GM's roadmap out of bankruptcy

The automaker moved from court filing to court approval of its plans in barely a month. But many steps lay ahead for GM to survive.

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By Chris Isidore, senior writer

GM plant in Orion, Mich., due to make its last Pontiac in September and be retooled to build small cars.
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NEW YORK ( -- Thanks to a bankruptcy court decision issued late Sunday night, General Motors is close to making a quick trip through bankruptcy. But that doesn't mean that its reorganization is almost done.

U.S. Bankruptcy Judge Robert Gerber approved plans laid out by GM and the Obama administration for a sale of GM's more valuable assets to a "new GM," which will retain both the company's name and its more profitable brands such as Chevrolet and Cadillac.

Many of its liabilities, including contracts with thousands of dealerships and more than $27 billion in debt to bondholders, will remain part of a continuing bankruptcy proceeding for the old GM.

Now renamed Motors Liquidation Co., the old GM will spend at least two to three years disposing of all those liabilities and finishing up the bankruptcy case.

In short, many steps remain before GM has any chance of becoming a competitive, money-making automaker.

Some issues are outside of its control. Tight credit and a poor economy has sent industrywide U.S. auto sales to levels not seen in decades. A recovery in auto sales is crucial for GM (GMGMQ) and Chrysler Group, which recently exited from bankruptcy itself with financing from the government, to return to the black.

No automaker -- not Ford Motor (F, Fortune 500), the only U.S. automaker to avoid bankruptcy, not deep-pocketed Toyota Motor (TM) -- can make a profit at current U.S. sales levels. In the first six months, Americans have bought only 4.8 million vehicles.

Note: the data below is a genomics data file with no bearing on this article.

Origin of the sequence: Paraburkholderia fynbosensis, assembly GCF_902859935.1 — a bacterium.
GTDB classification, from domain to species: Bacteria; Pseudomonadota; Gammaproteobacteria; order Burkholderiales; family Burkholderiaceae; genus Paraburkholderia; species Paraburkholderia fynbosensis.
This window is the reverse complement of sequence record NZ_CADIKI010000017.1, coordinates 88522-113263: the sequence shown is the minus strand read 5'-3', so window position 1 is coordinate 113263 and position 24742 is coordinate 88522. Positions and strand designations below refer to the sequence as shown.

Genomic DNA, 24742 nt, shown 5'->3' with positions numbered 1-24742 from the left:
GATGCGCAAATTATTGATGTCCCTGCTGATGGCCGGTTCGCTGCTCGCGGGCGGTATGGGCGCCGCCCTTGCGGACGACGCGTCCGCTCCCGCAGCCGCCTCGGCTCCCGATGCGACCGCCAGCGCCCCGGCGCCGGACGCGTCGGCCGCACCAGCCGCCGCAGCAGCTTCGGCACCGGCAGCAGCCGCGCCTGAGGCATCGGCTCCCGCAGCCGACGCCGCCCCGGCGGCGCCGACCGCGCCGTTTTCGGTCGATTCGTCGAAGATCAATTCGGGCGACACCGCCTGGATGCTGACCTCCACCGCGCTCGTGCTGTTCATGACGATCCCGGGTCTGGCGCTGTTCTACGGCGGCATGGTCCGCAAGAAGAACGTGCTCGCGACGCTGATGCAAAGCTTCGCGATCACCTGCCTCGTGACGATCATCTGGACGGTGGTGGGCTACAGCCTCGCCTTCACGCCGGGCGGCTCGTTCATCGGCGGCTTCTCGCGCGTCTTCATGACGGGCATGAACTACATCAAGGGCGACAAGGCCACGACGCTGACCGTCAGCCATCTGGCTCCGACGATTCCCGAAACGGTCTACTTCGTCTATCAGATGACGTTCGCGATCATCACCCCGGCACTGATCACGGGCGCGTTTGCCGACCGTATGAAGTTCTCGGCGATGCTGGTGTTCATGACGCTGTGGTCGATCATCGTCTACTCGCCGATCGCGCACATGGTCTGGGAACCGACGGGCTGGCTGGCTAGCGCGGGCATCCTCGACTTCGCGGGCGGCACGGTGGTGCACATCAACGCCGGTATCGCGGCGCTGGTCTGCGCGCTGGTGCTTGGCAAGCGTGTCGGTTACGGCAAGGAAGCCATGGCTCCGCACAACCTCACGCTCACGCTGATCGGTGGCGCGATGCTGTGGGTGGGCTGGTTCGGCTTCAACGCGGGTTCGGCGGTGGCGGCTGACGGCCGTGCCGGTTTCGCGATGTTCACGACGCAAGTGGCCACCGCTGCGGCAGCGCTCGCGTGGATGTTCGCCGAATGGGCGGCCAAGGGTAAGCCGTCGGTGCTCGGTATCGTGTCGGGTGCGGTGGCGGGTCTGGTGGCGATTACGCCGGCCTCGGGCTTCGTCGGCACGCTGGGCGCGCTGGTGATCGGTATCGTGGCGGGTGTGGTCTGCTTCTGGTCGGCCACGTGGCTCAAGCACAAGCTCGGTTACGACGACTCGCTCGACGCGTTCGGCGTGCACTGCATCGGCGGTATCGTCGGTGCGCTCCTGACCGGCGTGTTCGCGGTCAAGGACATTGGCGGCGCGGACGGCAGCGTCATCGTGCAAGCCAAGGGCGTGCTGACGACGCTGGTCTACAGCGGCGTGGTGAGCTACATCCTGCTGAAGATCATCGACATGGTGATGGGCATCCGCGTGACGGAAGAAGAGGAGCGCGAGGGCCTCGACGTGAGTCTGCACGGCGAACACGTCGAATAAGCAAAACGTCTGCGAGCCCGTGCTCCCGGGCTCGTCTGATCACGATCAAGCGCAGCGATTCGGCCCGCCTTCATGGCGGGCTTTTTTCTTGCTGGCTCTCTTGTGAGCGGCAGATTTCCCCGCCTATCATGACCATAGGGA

Here's what's next for GM as it tries to put its bankruptcy behind it.

Near term

The first step is the creation of the new GM. But that will likely have to wait a bit because Gerber, as expected, put his order on hold for four days. That will give time for the 850 parties to the case that objected to the Obama plan to try to get another federal court to stop it from taking effect.

The same kind of stay was in place when a similar sale was approved in the Chrysler bankruptcy case in June. While the Supreme Court temporarily held up the Chrysler case, it eventually allowed the sale to go through without comment.

Many experts expect that the GM sale will close quickly, even if not in exactly four days.

"There might be a lot of people unhappy, but no one wants to go through the time and expense of fighting it," said Jeffrey Manning, managing director at investment banking firm Trenwith Securities LLP, and an expert in bankruptcy and restructuring.

Once the new GM emerges from bankruptcy, it will be owned 60.8% by Treasury, 17.5% by a union controlled health care trust fund, 11.7% by the Canadian and Ontario governments, and 10% expected to go to the old GM's bondholders.

Current GM shareholders will be left with no ownership in the new company.

Later this this year

GM intends to shed half of its U.S. brands as it moves forward. Pontiac will be discontinued. Saturn, Saab and Hummer will be sold. The sales were announced since the June 1 bankruptcy filing, but none have yet closed. All three deals are due to close before the end of this year.